Gossip Girl had "Manhattan's Elite," Riverdale boasts "The Serpents," and Netflix's Outer Banks has "the Pogues." The word — which is pretty much everyday lingo at this point — is used nonstop onscreen and off thanks to the show’s massive success. But do you actually know where the term comes from? Here are the deets surrounding what “pogue” from Outer Banks means so you can use it knowledgeably — whether or not you’re cruising along the coastline.
By now, you probably know the fictional Outer Banks world — which is set in the barrier islands off the coast of North Carolina — is home to two classes: the Kooks and the Pogues. In Season 1, John B., the suntanned leader of the Pogues, describes the southern side of the island as "the natural habitat of the Pogues," where the working class lives in small homes and "makes [their] living bussing tables, washing yachts, running charters." They don't have much money, but the teens basically live a life of sun-drenched freedom (before getting tangled up in dangerous treasure hunts, of course).
But what are Pogues? Turns out, the term "Pogue" is in reference to the word pogies, which is the nickname for the silver Menhaden fish. This small, smelly creature is generally unremarkable in looks and bad in taste, which is why it's most often used as bait. According to Outdoor Life, however, it's the most important fish in the sea.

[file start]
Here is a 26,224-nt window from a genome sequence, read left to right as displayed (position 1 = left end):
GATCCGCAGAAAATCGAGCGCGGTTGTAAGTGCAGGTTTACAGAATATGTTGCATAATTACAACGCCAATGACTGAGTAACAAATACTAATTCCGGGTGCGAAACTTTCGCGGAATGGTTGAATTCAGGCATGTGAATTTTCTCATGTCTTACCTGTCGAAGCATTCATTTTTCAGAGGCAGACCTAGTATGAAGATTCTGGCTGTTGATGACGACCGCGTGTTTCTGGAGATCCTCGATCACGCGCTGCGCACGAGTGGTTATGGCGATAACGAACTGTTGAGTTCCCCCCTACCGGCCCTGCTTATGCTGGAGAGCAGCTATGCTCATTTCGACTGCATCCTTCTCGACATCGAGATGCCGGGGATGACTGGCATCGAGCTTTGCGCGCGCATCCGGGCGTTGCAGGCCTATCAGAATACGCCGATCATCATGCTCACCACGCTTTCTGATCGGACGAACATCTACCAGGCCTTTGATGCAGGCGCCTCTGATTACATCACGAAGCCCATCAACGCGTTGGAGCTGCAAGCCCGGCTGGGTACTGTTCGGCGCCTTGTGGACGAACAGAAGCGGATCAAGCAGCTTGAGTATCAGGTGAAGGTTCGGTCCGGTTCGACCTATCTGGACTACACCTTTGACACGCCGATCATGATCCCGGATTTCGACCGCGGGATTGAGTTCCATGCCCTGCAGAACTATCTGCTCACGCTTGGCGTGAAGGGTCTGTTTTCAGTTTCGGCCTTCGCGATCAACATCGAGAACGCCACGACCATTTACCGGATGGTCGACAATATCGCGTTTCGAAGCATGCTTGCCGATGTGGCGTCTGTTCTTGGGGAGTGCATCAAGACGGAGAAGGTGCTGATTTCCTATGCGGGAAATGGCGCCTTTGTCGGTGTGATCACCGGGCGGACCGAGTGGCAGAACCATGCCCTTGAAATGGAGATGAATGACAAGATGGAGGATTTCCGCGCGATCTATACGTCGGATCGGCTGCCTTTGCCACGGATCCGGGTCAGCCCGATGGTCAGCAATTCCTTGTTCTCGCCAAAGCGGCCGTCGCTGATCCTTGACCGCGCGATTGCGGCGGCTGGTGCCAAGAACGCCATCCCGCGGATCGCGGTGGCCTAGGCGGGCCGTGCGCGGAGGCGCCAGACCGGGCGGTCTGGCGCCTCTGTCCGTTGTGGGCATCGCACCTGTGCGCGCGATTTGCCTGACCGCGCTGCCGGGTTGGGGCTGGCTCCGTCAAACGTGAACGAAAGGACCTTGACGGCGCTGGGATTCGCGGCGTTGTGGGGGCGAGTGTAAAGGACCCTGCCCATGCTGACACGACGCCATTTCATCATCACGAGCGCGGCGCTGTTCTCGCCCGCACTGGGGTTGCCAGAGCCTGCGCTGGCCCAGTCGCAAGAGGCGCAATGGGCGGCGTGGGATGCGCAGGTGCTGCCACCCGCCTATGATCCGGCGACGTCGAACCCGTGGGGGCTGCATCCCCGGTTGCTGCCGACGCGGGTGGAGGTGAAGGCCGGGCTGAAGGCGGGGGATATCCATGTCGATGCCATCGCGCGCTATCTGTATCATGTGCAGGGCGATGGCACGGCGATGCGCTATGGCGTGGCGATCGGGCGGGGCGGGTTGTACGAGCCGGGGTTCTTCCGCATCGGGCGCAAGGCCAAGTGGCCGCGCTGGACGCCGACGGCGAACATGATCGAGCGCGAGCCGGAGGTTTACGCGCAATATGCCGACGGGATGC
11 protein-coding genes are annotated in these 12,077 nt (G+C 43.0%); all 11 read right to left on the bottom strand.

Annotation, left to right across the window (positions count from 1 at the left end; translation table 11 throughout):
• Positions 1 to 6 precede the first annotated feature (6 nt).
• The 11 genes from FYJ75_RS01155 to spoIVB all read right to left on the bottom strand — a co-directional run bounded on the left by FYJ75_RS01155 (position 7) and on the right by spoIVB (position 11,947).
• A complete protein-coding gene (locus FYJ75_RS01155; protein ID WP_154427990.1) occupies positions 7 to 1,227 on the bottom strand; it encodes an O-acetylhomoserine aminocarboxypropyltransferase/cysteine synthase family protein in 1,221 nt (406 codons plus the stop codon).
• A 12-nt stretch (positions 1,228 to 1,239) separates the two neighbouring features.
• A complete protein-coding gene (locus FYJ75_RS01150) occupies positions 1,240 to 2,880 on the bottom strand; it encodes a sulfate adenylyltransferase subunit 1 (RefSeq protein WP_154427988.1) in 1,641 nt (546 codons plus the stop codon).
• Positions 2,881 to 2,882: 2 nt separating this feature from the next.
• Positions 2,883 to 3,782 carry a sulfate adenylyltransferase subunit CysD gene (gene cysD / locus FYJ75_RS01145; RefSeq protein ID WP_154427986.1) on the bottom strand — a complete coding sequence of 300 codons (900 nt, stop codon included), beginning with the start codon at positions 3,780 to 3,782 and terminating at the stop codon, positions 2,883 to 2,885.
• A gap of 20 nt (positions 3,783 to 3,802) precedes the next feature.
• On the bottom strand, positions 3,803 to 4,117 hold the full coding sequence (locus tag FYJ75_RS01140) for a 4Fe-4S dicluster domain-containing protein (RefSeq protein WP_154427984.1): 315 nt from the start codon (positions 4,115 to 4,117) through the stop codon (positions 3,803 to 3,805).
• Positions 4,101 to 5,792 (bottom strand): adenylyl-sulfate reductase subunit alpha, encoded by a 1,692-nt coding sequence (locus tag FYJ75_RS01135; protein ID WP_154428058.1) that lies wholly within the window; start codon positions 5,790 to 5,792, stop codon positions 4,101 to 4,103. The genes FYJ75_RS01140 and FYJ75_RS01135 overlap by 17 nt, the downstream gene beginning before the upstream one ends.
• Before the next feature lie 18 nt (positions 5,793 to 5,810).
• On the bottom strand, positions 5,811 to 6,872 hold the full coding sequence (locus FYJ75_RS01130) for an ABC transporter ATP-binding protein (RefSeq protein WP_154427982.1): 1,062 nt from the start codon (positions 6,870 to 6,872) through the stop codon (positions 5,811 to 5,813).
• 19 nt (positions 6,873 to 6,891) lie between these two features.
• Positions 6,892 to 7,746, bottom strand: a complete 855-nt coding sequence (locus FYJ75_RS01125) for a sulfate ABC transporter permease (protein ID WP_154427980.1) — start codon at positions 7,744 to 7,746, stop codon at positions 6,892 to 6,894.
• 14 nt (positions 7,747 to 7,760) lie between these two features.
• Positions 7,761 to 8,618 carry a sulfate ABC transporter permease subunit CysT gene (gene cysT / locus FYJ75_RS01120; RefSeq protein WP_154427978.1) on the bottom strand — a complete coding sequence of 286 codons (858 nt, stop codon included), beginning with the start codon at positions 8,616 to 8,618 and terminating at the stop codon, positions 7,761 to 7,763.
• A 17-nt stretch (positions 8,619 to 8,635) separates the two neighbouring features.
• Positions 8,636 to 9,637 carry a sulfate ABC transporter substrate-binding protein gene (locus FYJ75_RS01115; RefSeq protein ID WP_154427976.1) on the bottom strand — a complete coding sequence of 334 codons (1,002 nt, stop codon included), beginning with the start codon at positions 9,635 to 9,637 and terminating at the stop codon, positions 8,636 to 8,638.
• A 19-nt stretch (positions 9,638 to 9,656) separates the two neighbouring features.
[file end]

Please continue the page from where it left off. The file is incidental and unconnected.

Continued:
The pogies hold the marine ecosystem together by feeding the fish humans consume regularly. This is a nod to the essential work the Pogues of Outer Banks do to keep the town going, despite not receiving much respect.
The other end of the island, "the rich side," John B. explains on the show, is where the Kooks live. The rival of the Pogues, the Kooks are the exact opposite of the scrappy teens. They have money, country club memberships, and yachts, and while this might be enough to make the Pogues not see eye-to-eye with them, it's the attitude of many Kooks that really sparks tension between the classes.
According to GQ, a Kook is "an individual with no understanding of the social and sartorial norms of surfing." In terms of the show, this makes sense: The Pogues' rivals are the types of people who pose with expensive boards but never get their hair wet.
While both slang terms can be used derogatorily, on the show, Pogues and Kooks are pretty proud of their respective identities, for the most part. One thing is certain, though: The fight between the Pogues and the Kooks seems to get more and more dangerous as the series continues. Here’s hoping the two sides can finally come to some sort of understanding if Outer Banks returns for Season 3.
Outer Banks is streaming on Netflix.
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